Blog 5: The Souls of Black Folk and Inequalities

Du Bois in The souls of black folk explains the problem of the 20th century is the color line which is the relation of lighter races to darker races.  Du Bois argues black folk have a double consciousness of being an American and a Negro.  He explains black folk wish they can be both without having opportunities taken away from them and stop having to look at themselves through the eyes of other white Americans.  He states between himself and “the other world” a question is asked indirectly but states “how does it feel to be a problem?” when making a statement such as “I know a great colored man in my town.”  Du Bois explains Brooker T. Washington and others feel the way for the Negro to succeed with possibility of economic opportunities or prosperity is to replace courage, impulse and manliness with patience, humility, and adroitness.

Today in the 21st century Du Bois’ ideals aren’t as accurate.  For starters no one refers to African Americans as Negros in the 21st century.  African Americans are able to receive a higher education and make higher salaries.  The election of Barack Obama as president of the United States shows we have come a long way from the ideals of Du Bois.  Unfortunately, inequalities do still exist.  Du Bois refers to a comment like “I know a great colored man in my town” being a statement implying colored people are a problem is still relevant today in its own way.  A professor of mine also a grad student stated he hears more people tell black and Hispanic grad students more often than white students “they are smart” and it seems to be this way because black and Hispanics aren’t expected to be. This also made me think why are there academic scholarships available to African Americans only?  There never is a scholarship that says only white students apply.  This almost implies African American students aren’t likely to be higher achievers.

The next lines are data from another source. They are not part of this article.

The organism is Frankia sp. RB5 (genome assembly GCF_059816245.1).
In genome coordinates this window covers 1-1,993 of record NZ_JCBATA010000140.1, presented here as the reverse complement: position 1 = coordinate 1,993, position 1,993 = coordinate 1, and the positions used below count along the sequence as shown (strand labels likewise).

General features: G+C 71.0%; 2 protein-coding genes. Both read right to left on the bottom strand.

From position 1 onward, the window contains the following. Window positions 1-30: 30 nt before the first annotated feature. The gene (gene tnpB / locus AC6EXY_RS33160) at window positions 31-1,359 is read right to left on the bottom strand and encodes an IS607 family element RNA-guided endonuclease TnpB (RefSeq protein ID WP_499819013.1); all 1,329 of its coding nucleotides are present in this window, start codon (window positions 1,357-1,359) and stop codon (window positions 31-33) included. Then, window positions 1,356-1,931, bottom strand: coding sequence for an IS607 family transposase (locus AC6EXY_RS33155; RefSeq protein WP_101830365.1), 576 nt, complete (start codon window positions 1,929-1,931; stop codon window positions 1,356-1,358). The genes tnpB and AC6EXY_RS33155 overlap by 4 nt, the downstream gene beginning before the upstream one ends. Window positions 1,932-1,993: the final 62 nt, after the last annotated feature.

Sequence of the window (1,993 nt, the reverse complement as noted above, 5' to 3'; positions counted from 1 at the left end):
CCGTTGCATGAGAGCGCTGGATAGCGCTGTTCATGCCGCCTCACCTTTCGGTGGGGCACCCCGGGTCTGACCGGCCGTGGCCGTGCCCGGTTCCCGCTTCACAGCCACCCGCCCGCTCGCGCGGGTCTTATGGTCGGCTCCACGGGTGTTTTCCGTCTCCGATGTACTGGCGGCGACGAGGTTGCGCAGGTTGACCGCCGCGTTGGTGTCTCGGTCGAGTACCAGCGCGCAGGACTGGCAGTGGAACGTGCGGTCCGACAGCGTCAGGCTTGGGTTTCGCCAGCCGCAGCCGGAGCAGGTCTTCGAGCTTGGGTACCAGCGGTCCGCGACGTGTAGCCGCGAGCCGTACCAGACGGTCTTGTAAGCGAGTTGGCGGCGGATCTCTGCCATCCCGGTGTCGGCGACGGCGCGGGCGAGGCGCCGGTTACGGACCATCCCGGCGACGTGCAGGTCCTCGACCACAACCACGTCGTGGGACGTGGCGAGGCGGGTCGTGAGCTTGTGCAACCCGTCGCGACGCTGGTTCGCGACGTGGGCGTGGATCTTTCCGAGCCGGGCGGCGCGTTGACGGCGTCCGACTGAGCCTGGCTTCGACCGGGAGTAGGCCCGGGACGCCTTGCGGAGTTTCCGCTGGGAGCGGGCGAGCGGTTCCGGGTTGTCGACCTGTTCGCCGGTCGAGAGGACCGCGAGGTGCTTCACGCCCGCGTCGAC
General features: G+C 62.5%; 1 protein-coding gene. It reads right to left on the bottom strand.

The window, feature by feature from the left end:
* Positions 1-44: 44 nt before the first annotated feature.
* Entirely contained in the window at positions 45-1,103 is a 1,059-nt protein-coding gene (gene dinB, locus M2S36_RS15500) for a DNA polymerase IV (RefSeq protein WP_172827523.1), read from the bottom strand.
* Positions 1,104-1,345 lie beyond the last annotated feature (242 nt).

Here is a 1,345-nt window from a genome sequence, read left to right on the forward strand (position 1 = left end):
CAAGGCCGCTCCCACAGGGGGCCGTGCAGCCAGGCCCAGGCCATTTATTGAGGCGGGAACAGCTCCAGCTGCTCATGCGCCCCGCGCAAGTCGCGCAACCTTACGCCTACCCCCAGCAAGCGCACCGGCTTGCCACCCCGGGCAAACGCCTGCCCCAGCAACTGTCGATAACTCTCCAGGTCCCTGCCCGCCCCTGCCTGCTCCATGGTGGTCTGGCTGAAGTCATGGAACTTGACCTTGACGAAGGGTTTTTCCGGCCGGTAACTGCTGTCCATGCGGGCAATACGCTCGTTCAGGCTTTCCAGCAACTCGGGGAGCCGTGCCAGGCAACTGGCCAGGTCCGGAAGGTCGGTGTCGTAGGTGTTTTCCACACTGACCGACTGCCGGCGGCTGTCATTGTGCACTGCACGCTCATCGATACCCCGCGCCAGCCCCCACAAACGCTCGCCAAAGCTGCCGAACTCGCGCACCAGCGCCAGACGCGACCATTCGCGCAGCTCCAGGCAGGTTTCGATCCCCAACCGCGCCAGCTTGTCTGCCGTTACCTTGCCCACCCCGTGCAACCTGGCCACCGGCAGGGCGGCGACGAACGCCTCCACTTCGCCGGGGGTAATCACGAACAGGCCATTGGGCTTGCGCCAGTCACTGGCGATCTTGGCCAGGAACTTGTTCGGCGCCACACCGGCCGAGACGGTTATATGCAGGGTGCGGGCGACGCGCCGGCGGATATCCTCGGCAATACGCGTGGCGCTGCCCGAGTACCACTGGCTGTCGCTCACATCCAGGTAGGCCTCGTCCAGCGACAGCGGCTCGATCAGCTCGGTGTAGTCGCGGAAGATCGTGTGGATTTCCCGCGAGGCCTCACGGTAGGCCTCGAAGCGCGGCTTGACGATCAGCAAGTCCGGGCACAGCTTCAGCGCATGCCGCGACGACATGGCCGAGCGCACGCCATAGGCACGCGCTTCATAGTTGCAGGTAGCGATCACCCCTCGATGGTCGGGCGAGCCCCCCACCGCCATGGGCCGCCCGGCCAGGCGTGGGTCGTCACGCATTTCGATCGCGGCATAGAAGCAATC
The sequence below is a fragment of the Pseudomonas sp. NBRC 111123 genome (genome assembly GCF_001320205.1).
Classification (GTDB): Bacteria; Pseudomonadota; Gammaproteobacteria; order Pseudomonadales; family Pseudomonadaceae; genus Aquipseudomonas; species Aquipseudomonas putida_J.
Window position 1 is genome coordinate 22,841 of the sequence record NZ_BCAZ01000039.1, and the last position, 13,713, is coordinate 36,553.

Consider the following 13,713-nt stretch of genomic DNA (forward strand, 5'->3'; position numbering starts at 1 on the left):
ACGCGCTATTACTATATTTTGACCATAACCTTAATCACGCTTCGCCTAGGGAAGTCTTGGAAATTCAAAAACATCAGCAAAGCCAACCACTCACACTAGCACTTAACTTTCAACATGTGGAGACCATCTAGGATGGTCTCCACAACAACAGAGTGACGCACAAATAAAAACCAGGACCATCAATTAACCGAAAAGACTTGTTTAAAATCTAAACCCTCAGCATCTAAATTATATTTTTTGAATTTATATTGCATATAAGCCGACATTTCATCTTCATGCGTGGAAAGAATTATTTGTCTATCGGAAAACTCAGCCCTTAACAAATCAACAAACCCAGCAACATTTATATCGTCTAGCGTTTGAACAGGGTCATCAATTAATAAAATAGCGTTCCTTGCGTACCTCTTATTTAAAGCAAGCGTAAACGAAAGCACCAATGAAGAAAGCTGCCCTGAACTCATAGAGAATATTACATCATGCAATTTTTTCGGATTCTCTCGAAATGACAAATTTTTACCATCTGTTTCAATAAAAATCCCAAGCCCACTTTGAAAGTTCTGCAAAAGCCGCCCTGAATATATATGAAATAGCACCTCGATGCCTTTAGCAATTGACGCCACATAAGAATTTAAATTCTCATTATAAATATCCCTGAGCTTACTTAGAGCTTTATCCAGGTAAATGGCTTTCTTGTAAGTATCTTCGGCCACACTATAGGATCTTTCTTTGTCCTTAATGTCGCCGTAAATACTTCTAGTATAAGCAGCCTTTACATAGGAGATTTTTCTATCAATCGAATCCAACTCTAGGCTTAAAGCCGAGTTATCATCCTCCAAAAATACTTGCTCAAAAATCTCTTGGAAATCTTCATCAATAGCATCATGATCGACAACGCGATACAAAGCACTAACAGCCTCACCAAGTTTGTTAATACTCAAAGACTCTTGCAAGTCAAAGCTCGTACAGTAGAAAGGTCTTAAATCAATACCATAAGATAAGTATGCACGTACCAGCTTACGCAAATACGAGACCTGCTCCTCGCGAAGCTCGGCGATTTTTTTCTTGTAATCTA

An inequality today is the amount of African Americans being the overall majority in our prison systems.  The majority of our incarcerations are because of drug offenses and the majority of these are African Americans but the majority of all drug users including crack (stereotyped to be used mostly by African Americans) are white males.  How is it the majority of drug arrests are African American? It is almost like African Americans have to abide by our laws more so then whites to bring down their arrest rate.  This is similar to idea of “Negros” being able to succeed by replacing actions such as impulsive with “adroitness.”  He is stating African Americans have to act differently in a more positive manner to succeed.  The truth is however, no one should have to act differently from another race in order to succeed or not be arrested.  Opportunities and arrests should be addressed the same for all which unfortunately today still isn’t.

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